Variation in Intensive Care Unit Intubation Practices in Pulmonary Critical Care Medicine Fellowship

Anna K. Brady, Wade Brown, Joshua L. Denson, Gretchen Winter, Abesh Niroula, Lekshmi Santhosh, W. Graham Carlos

Research output: Contribution to journalArticlepeer-review

1 Scopus citations


Background: Endotracheal intubation in the intensive care unit (ICU) is a high-risk procedure. Competence in endotracheal intubation is a requirement for Pulmonary and Critical Care Medicine (PCCM) training programs, but fellow experience as the primary operator in intubating ICU patients has not been described on a large scale. Objective: We hypothesized that significant variation surrounding endotracheal intubation practices in medical ICUs exists in U.S. PCCM training programs. Methods: We administered a survey to a convenience sample of U.S. PCCM fellows to elicit typical intubation practices in the medical ICU. Results: Eighty-nine discrete U.S. PCCM and Internal Medicine Critical Care Medicine training programs (77% response rate) were represented. At 43% of programs, the PCCM fellow was "always or almost always"designated the primary operator for intubation of a medical ICU patient, whereas at 21% of programs, the PCCM fellow was "rarely or never"the primary operator responsible for intubating in the ICU. Factors influencing this variation included time of day, hospital policies, attending skill or preference, ICU census and acuity, and patient factors. There was an association between location of the training program, but not program size, and whether the PCCM fellow was the primary operator. Conclusion: There is significant variation in whether PCCM fellows are the primary operators to intubate medical ICU patients during training. Further work should explore how this variation affects fellow career development and competence in intubation.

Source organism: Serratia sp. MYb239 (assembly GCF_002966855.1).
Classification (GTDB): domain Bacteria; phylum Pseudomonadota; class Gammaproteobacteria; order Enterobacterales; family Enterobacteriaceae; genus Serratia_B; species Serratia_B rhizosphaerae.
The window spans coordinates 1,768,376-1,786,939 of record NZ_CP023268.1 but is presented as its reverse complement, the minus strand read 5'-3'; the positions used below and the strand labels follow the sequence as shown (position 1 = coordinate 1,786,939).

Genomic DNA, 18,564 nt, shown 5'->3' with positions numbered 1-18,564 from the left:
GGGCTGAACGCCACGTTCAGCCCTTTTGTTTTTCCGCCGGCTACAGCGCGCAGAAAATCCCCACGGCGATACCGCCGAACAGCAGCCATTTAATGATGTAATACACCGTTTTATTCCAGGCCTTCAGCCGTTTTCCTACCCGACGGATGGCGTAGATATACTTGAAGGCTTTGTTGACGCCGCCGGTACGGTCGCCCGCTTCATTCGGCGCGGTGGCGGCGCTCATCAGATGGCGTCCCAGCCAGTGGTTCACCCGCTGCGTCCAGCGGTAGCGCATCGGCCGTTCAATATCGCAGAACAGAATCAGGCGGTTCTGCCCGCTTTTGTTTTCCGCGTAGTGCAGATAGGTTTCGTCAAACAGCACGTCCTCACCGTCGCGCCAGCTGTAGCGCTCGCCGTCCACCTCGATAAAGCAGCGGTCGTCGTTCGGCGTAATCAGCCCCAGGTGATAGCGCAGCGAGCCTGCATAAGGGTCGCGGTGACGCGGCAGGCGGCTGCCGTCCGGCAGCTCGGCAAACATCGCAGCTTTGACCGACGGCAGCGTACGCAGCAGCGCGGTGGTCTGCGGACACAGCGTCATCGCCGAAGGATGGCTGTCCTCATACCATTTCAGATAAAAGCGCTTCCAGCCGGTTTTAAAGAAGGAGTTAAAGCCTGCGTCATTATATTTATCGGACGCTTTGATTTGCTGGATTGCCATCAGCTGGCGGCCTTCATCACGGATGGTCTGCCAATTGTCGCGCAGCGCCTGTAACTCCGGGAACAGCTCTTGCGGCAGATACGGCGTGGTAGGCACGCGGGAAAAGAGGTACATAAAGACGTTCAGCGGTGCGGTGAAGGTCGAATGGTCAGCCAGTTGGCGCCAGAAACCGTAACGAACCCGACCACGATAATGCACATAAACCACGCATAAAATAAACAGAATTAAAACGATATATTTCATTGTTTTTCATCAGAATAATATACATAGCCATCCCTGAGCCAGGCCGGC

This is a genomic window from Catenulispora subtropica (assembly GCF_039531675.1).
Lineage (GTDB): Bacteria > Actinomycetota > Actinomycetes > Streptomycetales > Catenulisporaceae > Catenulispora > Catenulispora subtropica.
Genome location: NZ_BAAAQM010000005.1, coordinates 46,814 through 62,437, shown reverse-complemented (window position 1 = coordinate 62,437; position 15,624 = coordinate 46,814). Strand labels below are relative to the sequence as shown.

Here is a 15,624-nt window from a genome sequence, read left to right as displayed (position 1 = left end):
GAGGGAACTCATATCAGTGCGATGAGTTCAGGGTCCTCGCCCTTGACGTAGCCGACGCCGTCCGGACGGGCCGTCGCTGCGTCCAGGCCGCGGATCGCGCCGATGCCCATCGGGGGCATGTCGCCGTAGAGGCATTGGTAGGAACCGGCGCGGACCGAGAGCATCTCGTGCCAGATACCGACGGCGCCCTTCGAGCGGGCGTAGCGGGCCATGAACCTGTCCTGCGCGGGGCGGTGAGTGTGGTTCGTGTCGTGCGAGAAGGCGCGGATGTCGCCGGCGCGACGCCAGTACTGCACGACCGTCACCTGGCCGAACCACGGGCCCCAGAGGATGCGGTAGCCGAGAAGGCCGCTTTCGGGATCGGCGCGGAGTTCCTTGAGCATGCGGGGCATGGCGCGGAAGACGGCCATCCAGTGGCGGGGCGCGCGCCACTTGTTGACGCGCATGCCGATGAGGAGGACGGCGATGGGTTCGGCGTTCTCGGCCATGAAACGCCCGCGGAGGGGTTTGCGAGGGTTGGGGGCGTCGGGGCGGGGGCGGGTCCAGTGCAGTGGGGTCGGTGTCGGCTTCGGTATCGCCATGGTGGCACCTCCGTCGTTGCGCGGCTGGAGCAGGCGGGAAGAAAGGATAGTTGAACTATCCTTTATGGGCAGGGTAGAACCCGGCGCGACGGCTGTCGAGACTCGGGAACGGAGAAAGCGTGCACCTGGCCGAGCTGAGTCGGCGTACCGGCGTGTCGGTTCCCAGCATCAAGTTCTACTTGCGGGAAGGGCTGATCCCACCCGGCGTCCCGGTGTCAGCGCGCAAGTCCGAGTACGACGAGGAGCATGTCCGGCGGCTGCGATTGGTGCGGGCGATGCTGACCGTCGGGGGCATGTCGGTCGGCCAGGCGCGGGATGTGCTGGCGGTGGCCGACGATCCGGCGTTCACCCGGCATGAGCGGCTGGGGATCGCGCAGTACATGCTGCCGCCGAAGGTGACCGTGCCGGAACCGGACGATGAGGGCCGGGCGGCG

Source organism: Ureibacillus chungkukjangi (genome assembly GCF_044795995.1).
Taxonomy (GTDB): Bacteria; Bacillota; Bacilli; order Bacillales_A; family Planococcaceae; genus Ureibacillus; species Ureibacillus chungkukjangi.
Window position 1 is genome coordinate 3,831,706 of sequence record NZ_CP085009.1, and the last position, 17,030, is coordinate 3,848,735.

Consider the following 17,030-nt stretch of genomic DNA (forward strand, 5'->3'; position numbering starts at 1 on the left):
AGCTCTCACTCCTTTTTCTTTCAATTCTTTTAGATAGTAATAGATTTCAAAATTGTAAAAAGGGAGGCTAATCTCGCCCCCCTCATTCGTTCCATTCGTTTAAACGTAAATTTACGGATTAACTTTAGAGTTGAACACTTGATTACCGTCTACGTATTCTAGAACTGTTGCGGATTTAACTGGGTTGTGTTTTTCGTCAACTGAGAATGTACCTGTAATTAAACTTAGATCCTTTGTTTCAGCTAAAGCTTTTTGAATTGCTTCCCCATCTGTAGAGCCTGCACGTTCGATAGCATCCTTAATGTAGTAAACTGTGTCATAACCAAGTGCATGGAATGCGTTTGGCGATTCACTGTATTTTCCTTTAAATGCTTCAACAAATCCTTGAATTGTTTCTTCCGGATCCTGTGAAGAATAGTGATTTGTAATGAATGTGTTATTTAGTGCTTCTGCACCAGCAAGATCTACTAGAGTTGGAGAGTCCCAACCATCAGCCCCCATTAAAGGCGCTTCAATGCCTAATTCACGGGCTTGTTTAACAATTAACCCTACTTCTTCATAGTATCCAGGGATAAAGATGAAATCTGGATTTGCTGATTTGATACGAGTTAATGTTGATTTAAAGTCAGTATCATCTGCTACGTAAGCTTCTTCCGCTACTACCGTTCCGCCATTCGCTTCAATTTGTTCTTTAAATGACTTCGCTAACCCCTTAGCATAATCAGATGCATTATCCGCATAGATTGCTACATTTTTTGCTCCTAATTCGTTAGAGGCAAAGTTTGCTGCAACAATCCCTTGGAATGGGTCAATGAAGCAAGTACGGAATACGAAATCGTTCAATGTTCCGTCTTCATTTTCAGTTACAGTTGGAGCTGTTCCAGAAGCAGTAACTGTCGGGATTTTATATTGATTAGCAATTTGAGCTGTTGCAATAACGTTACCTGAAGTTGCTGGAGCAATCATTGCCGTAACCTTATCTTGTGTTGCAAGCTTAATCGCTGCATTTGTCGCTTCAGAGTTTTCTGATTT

Original languageEnglish (US)
Pages (from-to)395-405
Number of pages11
JournalATS Scholar
Issue number4
StatePublished - Dec 2020


  • education
  • intratracheal
  • intubation
  • medical

ASJC Scopus subject areas

  • Pulmonary and Respiratory Medicine
  • Critical Care and Intensive Care Medicine
  • Clinical Neurology
  • Education


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